So how does your program know the difference between Windows NT and Unix? Simple. The Perl special variable $^O—that's a dollar sign, a caret, and the capital letter O—contains the architecture name that the program is running under. For example, under Windows and MS-DOS, it contains the string MSWin32. Under Unix, it contains the type of Unix you're running—linux, aix, solaris, and so on.

The following are some tasks that depend on what operating system you are running:

  • Finding out anything about the system's configuration

  • Working with the disk and directory structure

  • Using system services (such as email)

For this example, you're going to examine a piece of code to find the amount of available disk space on a system. This exercise might be useful if someone wants to upload a file to a server and you need to find out whether the file would fit first. A code snippet to find the free disk space in the current drive of a Windows system might look like the following:


# The last line of 'dir' reports something like:

#      10 dir(s)    67,502,080 bytes free

# Or on Win98, "MB" instead of "bytes"

my(@dir,$free);

@dir=`dir`;

$free=$dir[$#dir];

$free=~s/.*([\d,]+) \w+ free/$1/;

$free=~s/,//g;


The preceding snippet takes the last line of the directory listing—in @dir—and uses regular expressions to remove everything but the size—the digits and commas preceding bytes free. Finally, the commas are removed so that $free contains just the raw free disk space. This approach works well for Windows systems. For Unix—Linux, in particular—the following snippet works:


# Last lines of df -k . reports something like this:

# Filesystem         1024-blocks  Used    Available Capacity Mounted on

# /dev/hda1             938485        709863 180139        80%      /

# And the 4th field is the number of free 1024K disk blocks

# This format may be particular to Linux.

my(@dir, $free);

@dir=`df -k .`;

$free=(split(/\s+/, $dir[$#dir]))[3];

$free=$free*1024;


Notice the differences between this snippet and the previous one. The utility under Windows to find the disk space is dir; under Unix, it is df -k .. The last line of output of df -k . is split apart, and the fourth field is placed in $field. Output of df varies slightly between Unix systems; usually, the number of fields reported is different, or they're in a different order. Your Perl code can easily compensate by simply picking a different field.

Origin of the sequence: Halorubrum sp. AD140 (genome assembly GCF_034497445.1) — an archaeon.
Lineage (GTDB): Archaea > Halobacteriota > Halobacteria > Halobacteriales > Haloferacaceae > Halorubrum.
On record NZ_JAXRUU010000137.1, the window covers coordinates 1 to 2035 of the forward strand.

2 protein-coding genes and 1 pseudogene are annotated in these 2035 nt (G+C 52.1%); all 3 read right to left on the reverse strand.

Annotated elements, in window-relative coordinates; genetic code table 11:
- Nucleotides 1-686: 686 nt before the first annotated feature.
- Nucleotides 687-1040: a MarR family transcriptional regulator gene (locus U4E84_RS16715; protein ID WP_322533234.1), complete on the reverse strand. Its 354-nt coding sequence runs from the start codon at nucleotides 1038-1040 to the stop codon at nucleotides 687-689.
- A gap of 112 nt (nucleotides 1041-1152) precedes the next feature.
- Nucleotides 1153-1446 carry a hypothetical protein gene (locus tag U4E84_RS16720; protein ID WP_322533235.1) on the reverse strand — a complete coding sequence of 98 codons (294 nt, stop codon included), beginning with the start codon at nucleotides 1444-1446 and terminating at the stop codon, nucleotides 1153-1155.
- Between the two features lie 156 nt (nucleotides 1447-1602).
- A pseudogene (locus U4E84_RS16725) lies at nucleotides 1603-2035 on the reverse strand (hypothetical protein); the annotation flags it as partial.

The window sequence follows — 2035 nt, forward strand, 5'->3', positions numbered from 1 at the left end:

So now you have two completely different routines to find free disk space. You can combine them and have the appropriate one run on each architecture, as follows:


if ( $^O eq 'MSWin32') {

    # The last line of 'dir' reports something like:

    #      10 dir(s)    67,502,080 bytes free

    my(@dir,$free);

    @dir=`dir`;

    $free=$dir[$#dir];

    $free=~s/.*([\d,]+) \w+ free/$1/;

    $free=~s/,//g;

} elsif ($^O eq 'linux' ) {

    # Last line of df -k . reports something like this:

    # /dev/hda1      938485 709863 180139   80%  /

    # And the 4th field is the number of free 1024K disk blocks

    my(@dir, $free);

    @dir=`df -k .`;

    $free=(split(/\s+/, $dir[$#dir]))[3];

    $free=$free*1024;

} else {

    warn "Cannot determine free space on this machine\n";

}


The sample program has now been expanded to include both the MS-DOS/Windows version and the Linux version. If it's run under any other kind of machine, a warning is printed.

The routine is almost finished. What you need to do now is isolate this routine in a subroutine so that the variables needed can be declared private and the final product can be cut and pasted into any program and used whenever needed.


# Computes free space in current directory

sub freespace {

    my(@dir, $free);

    if ( $^O eq 'MSWin32') {

        # The last line of 'dir' reports something like:

        #      10 dir(s)    67,502,080 bytes free

        @dir=`dir`;

        $free=$dir[$#dir];

        $free=~s/.*([\d,]+) bytes free/$1/;

        $free=~s/,//g;

    } elsif ($^O eq 'linux' ) {

        # Last line of df -k . reports something like this:

        # /dev/hda1      938485 709863 180139   80%  /

        # And the 4th field is the number of free 1024K disk blocks

        @dir=`df -k .`;

        $free=(split(/\s+/, $dir[$#dir]))[3];

        $free=$free*1024;

    } else {

        $free=0; # A default value

        warn "Cannot determine free space on this machine\n";

    }

    return $free;

}


Now whenever your programs need to find the amount of free disk space, you can simply call the freespace() subroutine, and the answer is returned. If you try running this subroutine on another architecture that's not listed, an error message is printed. However, adding another Unix-like OS to the function wouldn't be difficult; you can just add another elsif clause.